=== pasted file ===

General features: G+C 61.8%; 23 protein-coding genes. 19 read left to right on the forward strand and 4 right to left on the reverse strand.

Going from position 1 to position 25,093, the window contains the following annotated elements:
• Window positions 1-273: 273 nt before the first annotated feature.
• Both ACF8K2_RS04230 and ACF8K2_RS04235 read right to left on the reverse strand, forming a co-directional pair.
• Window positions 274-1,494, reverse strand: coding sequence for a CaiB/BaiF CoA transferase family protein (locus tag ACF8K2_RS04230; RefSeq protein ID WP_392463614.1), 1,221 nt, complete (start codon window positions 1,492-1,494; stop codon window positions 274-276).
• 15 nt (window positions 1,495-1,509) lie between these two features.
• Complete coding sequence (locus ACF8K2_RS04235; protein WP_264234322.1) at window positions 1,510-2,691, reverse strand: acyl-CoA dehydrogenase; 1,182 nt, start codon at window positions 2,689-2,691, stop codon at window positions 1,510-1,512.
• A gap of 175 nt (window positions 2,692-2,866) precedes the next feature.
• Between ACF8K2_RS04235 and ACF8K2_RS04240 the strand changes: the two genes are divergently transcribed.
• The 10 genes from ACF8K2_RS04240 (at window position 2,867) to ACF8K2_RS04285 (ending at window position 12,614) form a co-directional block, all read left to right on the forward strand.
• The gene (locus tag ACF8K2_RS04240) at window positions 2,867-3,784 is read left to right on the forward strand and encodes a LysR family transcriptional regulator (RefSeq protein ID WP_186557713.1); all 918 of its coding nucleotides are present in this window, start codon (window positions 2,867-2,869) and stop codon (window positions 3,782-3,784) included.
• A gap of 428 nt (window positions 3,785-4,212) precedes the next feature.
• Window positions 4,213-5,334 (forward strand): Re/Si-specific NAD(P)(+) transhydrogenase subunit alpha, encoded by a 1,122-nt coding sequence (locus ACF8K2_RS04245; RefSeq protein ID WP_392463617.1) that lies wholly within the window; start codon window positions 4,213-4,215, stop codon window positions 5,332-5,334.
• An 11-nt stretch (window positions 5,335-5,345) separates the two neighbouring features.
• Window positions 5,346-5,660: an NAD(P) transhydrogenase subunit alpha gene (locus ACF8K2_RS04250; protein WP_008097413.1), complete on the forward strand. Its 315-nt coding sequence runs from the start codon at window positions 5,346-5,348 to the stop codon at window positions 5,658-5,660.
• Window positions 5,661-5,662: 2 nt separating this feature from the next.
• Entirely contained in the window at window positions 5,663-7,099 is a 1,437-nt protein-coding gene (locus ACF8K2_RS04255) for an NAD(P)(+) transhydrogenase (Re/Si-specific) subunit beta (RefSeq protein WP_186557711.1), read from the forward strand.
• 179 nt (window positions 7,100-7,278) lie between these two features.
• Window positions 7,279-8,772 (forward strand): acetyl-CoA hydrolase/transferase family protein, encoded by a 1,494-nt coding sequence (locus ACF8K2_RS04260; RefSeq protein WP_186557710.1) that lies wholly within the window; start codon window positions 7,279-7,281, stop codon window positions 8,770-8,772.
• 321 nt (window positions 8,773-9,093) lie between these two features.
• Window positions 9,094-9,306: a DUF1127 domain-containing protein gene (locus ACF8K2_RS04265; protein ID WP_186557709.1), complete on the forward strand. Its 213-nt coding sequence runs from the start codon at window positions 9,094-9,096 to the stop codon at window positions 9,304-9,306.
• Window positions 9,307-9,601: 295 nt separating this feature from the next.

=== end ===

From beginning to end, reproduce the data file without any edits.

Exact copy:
General features: G+C 61.8%; 23 protein-coding genes. 19 read left to right on the forward strand and 4 right to left on the reverse strand.

Going from position 1 to position 25,093, the window contains the following annotated elements:
• Window positions 1-273: 273 nt before the first annotated feature.
• Both ACF8K2_RS04230 and ACF8K2_RS04235 read right to left on the reverse strand, forming a co-directional pair.
• Window positions 274-1,494, reverse strand: coding sequence for a CaiB/BaiF CoA transferase family protein (locus tag ACF8K2_RS04230; RefSeq protein ID WP_392463614.1), 1,221 nt, complete (start codon window positions 1,492-1,494; stop codon window positions 274-276).
• 15 nt (window positions 1,495-1,509) lie between these two features.
• Complete coding sequence (locus ACF8K2_RS04235; protein WP_264234322.1) at window positions 1,510-2,691, reverse strand: acyl-CoA dehydrogenase; 1,182 nt, start codon at window positions 2,689-2,691, stop codon at window positions 1,510-1,512.
• A gap of 175 nt (window positions 2,692-2,866) precedes the next feature.
• Between ACF8K2_RS04235 and ACF8K2_RS04240 the strand changes: the two genes are divergently transcribed.
• The 10 genes from ACF8K2_RS04240 (at window position 2,867) to ACF8K2_RS04285 (ending at window position 12,614) form a co-directional block, all read left to right on the forward strand.
• The gene (locus tag ACF8K2_RS04240) at window positions 2,867-3,784 is read left to right on the forward strand and encodes a LysR family transcriptional regulator (RefSeq protein ID WP_186557713.1); all 918 of its coding nucleotides are present in this window, start codon (window positions 2,867-2,869) and stop codon (window positions 3,782-3,784) included.
• A gap of 428 nt (window positions 3,785-4,212) precedes the next feature.
• Window positions 4,213-5,334 (forward strand): Re/Si-specific NAD(P)(+) transhydrogenase subunit alpha, encoded by a 1,122-nt coding sequence (locus ACF8K2_RS04245; RefSeq protein ID WP_392463617.1) that lies wholly within the window; start codon window positions 4,213-4,215, stop codon window positions 5,332-5,334.
• An 11-nt stretch (window positions 5,335-5,345) separates the two neighbouring features.
• Window positions 5,346-5,660: an NAD(P) transhydrogenase subunit alpha gene (locus ACF8K2_RS04250; protein WP_008097413.1), complete on the forward strand. Its 315-nt coding sequence runs from the start codon at window positions 5,346-5,348 to the stop codon at window positions 5,658-5,660.
• Window positions 5,661-5,662: 2 nt separating this feature from the next.
• Entirely contained in the window at window positions 5,663-7,099 is a 1,437-nt protein-coding gene (locus ACF8K2_RS04255) for an NAD(P)(+) transhydrogenase (Re/Si-specific) subunit beta (RefSeq protein WP_186557711.1), read from the forward strand.
• 179 nt (window positions 7,100-7,278) lie between these two features.
• Window positions 7,279-8,772 (forward strand): acetyl-CoA hydrolase/transferase family protein, encoded by a 1,494-nt coding sequence (locus ACF8K2_RS04260; RefSeq protein WP_186557710.1) that lies wholly within the window; start codon window positions 7,279-7,281, stop codon window positions 8,770-8,772.
• 321 nt (window positions 8,773-9,093) lie between these two features.
• Window positions 9,094-9,306: a DUF1127 domain-containing protein gene (locus ACF8K2_RS04265; protein ID WP_186557709.1), complete on the forward strand. Its 213-nt coding sequence runs from the start codon at window positions 9,094-9,096 to the stop codon at window positions 9,304-9,306.
• Window positions 9,307-9,601: 295 nt separating this feature from the next.